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Friday, March 04, 2011 

Francis Manapul loved the art of awful Rob Liefeld

This USA Today article certainly makes it sound that way:
The true love for drawing really didn't take hold until he had moved to Toronto and was about 15, when he was turned on to the artists in the newly formed Image Comics stable in the 1990s — guys like Marc Silvestri, Todd McFarlane, Whilce Portacio, Rob Liefeld and Jim Lee.
While I do think Lee's artwork is good, and McFarlane's beginning work in the early 80s was okay before it went downhill several years after, mixing Rob Liefeld into this whole discussion is misleading everyone. This was the so-called artist who ruined the New Mutants in its final year, later turned Captain America into a swelling balloon and is inconsistent in the size and width of his characters, and who tragically still gets jobs today, and the MSM never seems to mention any of that. Even Image's own wretched storytelling history is swept under the rug, and that too goes unmentioned by the press.

And I'm really not happy that Manapul is citing Image as his leading inspiration for drawing. At the very least, Liefeld should've been left out because his "artwork" could scare away anyone with common sense. Thus, Manapul hasn't done them a favor at all.

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I did up some great examples of Liefeld's lameness on my old comics blog.

Liefeld's early stuff was... interesting. Not great, but I thought at the time that it had potential. I got the feeling that as he became more polished, he'd be someone to watch. I recall one issue of X-Factor he did that struck me as something unlike all the other Marvel/DC artists I'd ever seen. (And in a good way.)

Unfortunately, he went in the opposite direction; instead of fixing his flaws and playing to his strengths, he played up his flaws and minimized his strengths. And then someone convinced him that he could write. *shudder*

I'm with Drizzt, in that I'm more concerned with his writing than his art. I do understand the issue, but he always was a low priority for me.

Could be worse, as the article could have promoted Erik Larsen. God, his art is just as horrible.

I remember the work of artist Bart Sears, who began his career in the late 80s. His beginning work was fine and competent, but by the end of the century, he started deteriorating into a style where he drew figures looking so puffed up, they were going to burst (the recent volume of Capt. America and the Falcon from 2005 was a notable example). He was certainly another artist who really lost ground as time went by.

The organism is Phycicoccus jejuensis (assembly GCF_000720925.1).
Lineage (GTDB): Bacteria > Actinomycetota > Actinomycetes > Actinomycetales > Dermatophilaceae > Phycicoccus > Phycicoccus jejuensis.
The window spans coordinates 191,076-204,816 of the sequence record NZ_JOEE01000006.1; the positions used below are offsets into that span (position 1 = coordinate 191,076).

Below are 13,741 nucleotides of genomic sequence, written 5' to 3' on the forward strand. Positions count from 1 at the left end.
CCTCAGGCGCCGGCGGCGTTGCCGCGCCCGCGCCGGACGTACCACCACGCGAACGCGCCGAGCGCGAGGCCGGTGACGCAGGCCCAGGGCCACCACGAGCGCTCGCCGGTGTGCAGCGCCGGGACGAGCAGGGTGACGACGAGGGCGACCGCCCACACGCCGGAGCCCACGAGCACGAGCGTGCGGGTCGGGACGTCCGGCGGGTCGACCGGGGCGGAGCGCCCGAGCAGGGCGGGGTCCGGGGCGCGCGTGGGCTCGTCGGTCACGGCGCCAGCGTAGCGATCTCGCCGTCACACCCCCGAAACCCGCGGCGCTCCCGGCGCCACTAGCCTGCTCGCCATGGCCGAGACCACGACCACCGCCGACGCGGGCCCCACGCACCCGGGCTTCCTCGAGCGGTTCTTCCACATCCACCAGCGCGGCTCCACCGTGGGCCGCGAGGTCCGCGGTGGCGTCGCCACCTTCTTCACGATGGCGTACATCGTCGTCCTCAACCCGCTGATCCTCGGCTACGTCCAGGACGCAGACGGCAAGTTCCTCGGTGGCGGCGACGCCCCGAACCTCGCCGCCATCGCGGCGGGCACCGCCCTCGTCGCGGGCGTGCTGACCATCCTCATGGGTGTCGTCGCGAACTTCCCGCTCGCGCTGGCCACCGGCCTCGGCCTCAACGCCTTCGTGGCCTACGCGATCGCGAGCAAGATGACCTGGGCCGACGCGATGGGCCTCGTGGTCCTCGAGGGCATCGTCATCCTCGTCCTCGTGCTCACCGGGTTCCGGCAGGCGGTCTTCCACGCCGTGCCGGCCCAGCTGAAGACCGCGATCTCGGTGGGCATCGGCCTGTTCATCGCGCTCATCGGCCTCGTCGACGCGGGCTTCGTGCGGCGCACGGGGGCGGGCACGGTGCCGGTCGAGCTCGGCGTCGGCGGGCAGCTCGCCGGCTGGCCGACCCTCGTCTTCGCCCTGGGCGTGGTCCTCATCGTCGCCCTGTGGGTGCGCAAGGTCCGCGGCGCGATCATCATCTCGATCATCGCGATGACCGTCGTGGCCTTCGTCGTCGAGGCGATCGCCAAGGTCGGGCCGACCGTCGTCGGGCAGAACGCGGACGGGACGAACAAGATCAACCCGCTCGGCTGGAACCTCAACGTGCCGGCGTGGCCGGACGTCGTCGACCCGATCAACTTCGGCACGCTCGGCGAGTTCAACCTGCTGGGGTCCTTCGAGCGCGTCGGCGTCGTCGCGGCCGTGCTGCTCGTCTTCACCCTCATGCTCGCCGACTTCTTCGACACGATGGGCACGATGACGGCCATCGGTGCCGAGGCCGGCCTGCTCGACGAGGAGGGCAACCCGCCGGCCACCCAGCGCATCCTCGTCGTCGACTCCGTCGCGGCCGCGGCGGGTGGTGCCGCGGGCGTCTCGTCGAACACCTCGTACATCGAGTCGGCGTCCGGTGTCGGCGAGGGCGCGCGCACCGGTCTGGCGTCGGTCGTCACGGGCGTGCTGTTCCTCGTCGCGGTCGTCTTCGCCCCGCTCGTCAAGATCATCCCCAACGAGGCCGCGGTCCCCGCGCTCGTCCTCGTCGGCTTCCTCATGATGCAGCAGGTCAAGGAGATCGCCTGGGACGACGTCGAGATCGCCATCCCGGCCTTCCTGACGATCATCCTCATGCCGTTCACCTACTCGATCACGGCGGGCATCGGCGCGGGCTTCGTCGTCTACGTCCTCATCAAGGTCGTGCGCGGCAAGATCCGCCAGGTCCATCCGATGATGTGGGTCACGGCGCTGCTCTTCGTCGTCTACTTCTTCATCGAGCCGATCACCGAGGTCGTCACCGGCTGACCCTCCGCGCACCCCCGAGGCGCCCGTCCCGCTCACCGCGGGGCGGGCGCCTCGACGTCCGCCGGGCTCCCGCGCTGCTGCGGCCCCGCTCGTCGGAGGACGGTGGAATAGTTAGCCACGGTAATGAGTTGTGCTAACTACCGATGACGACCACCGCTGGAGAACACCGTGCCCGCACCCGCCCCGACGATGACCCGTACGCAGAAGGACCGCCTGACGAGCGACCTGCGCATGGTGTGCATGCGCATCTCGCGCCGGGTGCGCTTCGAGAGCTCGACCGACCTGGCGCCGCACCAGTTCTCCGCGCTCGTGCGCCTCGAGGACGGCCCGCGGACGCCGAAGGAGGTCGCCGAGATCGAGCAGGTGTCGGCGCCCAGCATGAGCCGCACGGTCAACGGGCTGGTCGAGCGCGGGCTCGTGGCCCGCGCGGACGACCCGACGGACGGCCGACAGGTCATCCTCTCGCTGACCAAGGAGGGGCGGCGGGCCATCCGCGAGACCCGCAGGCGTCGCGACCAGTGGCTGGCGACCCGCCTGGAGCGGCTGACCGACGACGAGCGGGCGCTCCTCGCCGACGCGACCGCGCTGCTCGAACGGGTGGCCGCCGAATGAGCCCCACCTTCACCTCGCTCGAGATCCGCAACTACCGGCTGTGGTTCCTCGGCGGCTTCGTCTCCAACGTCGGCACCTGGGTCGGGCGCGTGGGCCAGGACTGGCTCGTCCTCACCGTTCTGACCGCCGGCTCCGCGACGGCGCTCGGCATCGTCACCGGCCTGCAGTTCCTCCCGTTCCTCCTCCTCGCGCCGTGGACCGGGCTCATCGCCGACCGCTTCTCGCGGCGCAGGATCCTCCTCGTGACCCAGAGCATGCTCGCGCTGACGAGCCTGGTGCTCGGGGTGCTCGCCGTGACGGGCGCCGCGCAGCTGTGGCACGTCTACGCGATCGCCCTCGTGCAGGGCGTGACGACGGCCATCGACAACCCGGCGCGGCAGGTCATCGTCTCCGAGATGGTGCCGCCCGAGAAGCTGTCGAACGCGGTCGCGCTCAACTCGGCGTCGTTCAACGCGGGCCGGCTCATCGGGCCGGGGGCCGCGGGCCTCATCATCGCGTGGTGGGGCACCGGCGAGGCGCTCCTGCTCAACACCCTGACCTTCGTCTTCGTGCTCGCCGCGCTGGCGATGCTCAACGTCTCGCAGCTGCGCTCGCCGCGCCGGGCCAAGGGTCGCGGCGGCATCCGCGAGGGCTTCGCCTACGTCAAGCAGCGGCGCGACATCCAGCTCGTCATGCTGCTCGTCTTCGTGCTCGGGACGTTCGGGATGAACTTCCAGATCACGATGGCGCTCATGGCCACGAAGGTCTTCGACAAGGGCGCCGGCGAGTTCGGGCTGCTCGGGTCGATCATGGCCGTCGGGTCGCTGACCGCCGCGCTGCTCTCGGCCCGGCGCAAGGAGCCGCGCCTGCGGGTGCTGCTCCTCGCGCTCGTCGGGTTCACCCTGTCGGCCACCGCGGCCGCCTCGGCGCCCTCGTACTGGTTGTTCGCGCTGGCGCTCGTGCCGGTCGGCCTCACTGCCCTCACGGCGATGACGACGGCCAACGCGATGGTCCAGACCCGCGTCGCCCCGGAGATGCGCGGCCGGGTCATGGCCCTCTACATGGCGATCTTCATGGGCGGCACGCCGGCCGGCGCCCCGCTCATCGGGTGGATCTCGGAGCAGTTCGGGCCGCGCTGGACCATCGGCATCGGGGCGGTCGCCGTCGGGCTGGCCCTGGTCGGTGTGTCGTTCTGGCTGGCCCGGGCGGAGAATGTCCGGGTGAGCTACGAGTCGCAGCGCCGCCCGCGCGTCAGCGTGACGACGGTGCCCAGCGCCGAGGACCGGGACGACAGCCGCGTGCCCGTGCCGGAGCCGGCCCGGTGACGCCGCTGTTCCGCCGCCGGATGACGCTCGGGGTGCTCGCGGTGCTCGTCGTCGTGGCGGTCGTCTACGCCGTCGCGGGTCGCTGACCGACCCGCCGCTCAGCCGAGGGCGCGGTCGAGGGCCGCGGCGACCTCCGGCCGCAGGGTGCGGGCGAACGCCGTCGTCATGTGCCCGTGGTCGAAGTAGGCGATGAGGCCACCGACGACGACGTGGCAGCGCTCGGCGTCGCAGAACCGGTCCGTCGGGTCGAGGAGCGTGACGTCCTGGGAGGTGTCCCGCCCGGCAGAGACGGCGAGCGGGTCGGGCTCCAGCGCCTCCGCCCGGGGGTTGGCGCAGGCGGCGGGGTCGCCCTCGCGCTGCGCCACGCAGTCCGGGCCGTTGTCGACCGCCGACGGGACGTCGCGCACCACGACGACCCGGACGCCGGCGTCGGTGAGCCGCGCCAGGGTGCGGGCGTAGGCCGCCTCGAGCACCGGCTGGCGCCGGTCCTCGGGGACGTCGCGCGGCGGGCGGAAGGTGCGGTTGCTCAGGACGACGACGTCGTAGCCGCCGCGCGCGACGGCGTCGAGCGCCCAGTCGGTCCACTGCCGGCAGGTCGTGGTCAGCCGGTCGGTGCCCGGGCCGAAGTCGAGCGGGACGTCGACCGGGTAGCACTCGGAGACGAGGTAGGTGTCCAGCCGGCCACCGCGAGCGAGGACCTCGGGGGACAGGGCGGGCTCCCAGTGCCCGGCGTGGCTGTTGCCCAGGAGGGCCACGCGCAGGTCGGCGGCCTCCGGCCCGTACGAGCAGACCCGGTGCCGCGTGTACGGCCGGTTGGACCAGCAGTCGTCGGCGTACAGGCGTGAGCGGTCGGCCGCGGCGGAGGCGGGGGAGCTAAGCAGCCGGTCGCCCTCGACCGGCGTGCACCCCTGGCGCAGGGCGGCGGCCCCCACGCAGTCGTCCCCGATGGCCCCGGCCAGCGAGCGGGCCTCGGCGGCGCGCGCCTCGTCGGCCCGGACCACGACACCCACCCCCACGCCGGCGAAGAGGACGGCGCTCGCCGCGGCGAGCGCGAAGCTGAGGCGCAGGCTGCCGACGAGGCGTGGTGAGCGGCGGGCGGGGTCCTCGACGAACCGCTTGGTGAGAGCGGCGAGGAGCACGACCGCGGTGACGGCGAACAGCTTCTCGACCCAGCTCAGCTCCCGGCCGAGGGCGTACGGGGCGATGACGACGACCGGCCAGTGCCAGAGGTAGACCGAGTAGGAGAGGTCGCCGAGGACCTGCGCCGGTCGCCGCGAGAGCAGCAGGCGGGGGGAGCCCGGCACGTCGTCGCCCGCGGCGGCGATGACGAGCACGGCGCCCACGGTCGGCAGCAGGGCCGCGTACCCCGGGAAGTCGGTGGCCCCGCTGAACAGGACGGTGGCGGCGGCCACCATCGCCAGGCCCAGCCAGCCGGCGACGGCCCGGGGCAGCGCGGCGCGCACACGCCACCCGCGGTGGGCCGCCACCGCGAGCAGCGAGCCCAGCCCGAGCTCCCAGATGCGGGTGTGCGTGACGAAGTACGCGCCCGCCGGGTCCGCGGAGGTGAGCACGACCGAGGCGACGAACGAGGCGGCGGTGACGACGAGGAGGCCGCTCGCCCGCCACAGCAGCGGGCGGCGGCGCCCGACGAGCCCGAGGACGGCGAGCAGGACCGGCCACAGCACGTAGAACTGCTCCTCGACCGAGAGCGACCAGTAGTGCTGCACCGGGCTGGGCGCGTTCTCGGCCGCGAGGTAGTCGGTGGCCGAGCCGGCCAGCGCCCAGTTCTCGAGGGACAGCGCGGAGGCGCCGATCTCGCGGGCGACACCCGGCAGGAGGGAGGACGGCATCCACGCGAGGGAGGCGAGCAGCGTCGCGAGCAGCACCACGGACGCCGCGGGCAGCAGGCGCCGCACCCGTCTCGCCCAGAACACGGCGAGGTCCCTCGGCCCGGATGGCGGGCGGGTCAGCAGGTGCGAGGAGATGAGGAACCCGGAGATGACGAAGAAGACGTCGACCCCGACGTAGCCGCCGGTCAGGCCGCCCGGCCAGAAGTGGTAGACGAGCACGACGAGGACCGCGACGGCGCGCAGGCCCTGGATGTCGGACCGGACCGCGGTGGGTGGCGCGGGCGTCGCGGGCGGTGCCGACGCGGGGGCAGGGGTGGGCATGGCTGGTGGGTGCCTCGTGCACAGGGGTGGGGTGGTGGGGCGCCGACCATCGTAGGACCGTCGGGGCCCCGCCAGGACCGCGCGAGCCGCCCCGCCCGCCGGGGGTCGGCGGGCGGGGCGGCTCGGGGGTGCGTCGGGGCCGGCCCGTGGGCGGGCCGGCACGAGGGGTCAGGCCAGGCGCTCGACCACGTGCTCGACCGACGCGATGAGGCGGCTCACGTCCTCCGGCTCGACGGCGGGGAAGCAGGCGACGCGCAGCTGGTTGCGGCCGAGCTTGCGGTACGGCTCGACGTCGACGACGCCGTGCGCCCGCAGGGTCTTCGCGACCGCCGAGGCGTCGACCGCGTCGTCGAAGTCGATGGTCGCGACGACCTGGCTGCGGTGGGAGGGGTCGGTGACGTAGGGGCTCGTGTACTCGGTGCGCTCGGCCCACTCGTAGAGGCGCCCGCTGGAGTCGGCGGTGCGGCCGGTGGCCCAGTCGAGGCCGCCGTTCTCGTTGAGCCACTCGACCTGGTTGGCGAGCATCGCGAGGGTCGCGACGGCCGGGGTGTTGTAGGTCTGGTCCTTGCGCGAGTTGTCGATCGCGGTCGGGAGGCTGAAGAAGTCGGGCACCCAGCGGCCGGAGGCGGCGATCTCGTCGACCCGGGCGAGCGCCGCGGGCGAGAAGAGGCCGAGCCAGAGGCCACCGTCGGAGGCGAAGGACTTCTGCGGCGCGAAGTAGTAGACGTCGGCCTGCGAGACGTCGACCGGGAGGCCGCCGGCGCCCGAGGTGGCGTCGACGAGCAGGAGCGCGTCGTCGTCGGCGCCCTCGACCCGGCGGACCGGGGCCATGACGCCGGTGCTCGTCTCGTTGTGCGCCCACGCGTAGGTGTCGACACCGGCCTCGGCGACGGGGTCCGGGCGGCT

There were lots of those guys, Avi. They all wound up reading their own press, their art started to look like garbage and/or they stopped making deadlines, and they vanished into oblivion.

IIRC Sears put out a barely-publicized Blade miniseries around the time of the first movie that was so unreadable that Joey Q declared the very concept of Blade (vampire-fighting action hero) just could not work in a comic book because of it.

Indeed. Where is J. Scott Campbell, when you need him? Heh. By the way, what has he done, recently? After the various covers for Marvel in the 2000's, kinda dropped off the grid, didn't he?

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  • I'm Avi Green
  • From Jerusalem, Israel
  • I was born in Pennsylvania in 1974, and moved to Israel in 1983. I also enjoyed reading a lot of comics when I was young, the first being Fantastic Four. I maintain a strong belief in the public's right to knowledge and accuracy in facts. I like to think of myself as a conservative-style version of Clark Kent. I don't expect to be perfect at the job, but I do my best.
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